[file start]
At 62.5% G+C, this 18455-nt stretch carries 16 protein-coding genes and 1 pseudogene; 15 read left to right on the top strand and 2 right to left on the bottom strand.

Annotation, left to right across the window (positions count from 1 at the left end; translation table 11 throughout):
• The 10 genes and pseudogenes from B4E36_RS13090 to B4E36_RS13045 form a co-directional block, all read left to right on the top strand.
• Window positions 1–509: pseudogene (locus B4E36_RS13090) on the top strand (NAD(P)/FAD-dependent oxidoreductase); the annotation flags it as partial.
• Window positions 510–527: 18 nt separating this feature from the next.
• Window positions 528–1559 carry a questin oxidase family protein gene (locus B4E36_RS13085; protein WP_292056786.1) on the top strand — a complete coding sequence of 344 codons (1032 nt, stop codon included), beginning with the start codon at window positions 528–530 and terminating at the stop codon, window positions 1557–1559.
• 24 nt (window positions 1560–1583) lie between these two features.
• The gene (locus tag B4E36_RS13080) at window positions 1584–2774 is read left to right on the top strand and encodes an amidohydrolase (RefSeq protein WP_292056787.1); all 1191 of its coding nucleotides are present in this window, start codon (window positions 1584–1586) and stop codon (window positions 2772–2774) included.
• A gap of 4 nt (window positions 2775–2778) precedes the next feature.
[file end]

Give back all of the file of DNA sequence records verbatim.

At 62.5% G+C, this 18455-nt stretch carries 16 protein-coding genes and 1 pseudogene; 15 read left to right on the top strand and 2 right to left on the bottom strand.

Annotation, left to right across the window (positions count from 1 at the left end; translation table 11 throughout):
• The 10 genes and pseudogenes from B4E36_RS13090 to B4E36_RS13045 form a co-directional block, all read left to right on the top strand.
• Window positions 1–509: pseudogene (locus B4E36_RS13090) on the top strand (NAD(P)/FAD-dependent oxidoreductase); the annotation flags it as partial.
• Window positions 510–527: 18 nt separating this feature from the next.
• Window positions 528–1559 carry a questin oxidase family protein gene (locus B4E36_RS13085; protein WP_292056786.1) on the top strand — a complete coding sequence of 344 codons (1032 nt, stop codon included), beginning with the start codon at window positions 528–530 and terminating at the stop codon, window positions 1557–1559.
• 24 nt (window positions 1560–1583) lie between these two features.
• The gene (locus tag B4E36_RS13080) at window positions 1584–2774 is read left to right on the top strand and encodes an amidohydrolase (RefSeq protein WP_292056787.1); all 1191 of its coding nucleotides are present in this window, start codon (window positions 1584–1586) and stop codon (window positions 2772–2774) included.
• A gap of 4 nt (window positions 2775–2778) precedes the next feature.